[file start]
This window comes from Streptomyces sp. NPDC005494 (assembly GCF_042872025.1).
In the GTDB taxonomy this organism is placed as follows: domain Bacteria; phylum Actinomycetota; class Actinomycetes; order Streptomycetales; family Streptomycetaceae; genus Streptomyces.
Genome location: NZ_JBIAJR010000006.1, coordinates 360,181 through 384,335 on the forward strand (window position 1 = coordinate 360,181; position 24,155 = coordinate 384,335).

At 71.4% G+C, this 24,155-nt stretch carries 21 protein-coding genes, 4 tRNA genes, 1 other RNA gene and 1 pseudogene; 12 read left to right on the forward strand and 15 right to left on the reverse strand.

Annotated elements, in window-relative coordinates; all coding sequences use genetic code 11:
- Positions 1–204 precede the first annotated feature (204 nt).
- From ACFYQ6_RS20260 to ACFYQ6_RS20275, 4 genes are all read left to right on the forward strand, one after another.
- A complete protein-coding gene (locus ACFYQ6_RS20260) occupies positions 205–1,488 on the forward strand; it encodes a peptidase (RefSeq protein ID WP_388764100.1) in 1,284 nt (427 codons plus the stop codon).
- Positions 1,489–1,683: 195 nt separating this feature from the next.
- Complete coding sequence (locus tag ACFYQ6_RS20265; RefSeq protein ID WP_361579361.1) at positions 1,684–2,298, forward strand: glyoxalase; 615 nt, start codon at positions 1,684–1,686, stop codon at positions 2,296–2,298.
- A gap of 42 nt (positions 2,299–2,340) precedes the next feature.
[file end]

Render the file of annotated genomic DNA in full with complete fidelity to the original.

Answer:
This window comes from Streptomyces sp. NPDC005494 (assembly GCF_042872025.1).
In the GTDB taxonomy this organism is placed as follows: domain Bacteria; phylum Actinomycetota; class Actinomycetes; order Streptomycetales; family Streptomycetaceae; genus Streptomyces.
Genome location: NZ_JBIAJR010000006.1, coordinates 360,181 through 384,335 on the forward strand (window position 1 = coordinate 360,181; position 24,155 = coordinate 384,335).

At 71.4% G+C, this 24,155-nt stretch carries 21 protein-coding genes, 4 tRNA genes, 1 other RNA gene and 1 pseudogene; 12 read left to right on the forward strand and 15 right to left on the reverse strand.

Annotated elements, in window-relative coordinates; all coding sequences use genetic code 11:
- Positions 1–204 precede the first annotated feature (204 nt).
- From ACFYQ6_RS20260 to ACFYQ6_RS20275, 4 genes are all read left to right on the forward strand, one after another.
- A complete protein-coding gene (locus ACFYQ6_RS20260) occupies positions 205–1,488 on the forward strand; it encodes a peptidase (RefSeq protein ID WP_388764100.1) in 1,284 nt (427 codons plus the stop codon).
- Positions 1,489–1,683: 195 nt separating this feature from the next.
- Complete coding sequence (locus tag ACFYQ6_RS20265; RefSeq protein ID WP_361579361.1) at positions 1,684–2,298, forward strand: glyoxalase; 615 nt, start codon at positions 1,684–1,686, stop codon at positions 2,296–2,298.
- A gap of 42 nt (positions 2,299–2,340) precedes the next feature.